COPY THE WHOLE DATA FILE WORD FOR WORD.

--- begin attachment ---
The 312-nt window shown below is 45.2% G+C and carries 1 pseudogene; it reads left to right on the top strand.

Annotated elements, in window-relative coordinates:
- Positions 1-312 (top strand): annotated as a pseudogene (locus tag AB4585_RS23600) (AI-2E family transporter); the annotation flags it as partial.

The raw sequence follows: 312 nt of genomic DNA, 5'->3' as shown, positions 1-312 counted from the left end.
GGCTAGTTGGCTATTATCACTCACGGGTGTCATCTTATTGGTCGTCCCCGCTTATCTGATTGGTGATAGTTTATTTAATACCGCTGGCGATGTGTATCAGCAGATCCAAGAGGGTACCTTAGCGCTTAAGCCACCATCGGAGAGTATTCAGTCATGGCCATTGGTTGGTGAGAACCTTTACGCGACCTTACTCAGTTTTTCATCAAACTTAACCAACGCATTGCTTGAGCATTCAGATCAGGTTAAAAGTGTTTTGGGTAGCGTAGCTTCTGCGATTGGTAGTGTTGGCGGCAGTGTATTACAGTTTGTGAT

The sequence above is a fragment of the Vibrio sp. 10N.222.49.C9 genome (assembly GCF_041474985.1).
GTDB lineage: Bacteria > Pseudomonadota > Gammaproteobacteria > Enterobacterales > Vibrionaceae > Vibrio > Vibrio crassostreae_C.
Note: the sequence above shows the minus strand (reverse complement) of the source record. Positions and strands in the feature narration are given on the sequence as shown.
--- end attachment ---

The 312-nt window shown below is 45.2% G+C and carries 1 pseudogene; it reads left to right on the top strand.

Annotated elements, in window-relative coordinates:
- Positions 1-312 (top strand): annotated as a pseudogene (locus tag AB4585_RS23600) (AI-2E family transporter); the annotation flags it as partial.

The raw sequence follows: 312 nt of genomic DNA, 5'->3' as shown, positions 1-312 counted from the left end.
GGCTAGTTGGCTATTATCACTCACGGGTGTCATCTTATTGGTCGTCCCCGCTTATCTGATTGGTGATAGTTTATTTAATACCGCTGGCGATGTGTATCAGCAGATCCAAGAGGGTACCTTAGCGCTTAAGCCACCATCGGAGAGTATTCAGTCATGGCCATTGGTTGGTGAGAACCTTTACGCGACCTTACTCAGTTTTTCATCAAACTTAACCAACGCATTGCTTGAGCATTCAGATCAGGTTAAAAGTGTTTTGGGTAGCGTAGCTTCTGCGATTGGTAGTGTTGGCGGCAGTGTATTACAGTTTGTGAT

The sequence above is a fragment of the Vibrio sp. 10N.222.49.C9 genome (assembly GCF_041474985.1).
GTDB lineage: Bacteria > Pseudomonadota > Gammaproteobacteria > Enterobacterales > Vibrionaceae > Vibrio > Vibrio crassostreae_C.
Note: the sequence above shows the minus strand (reverse complement) of the source record. Positions and strands in the feature narration are given on the sequence as shown.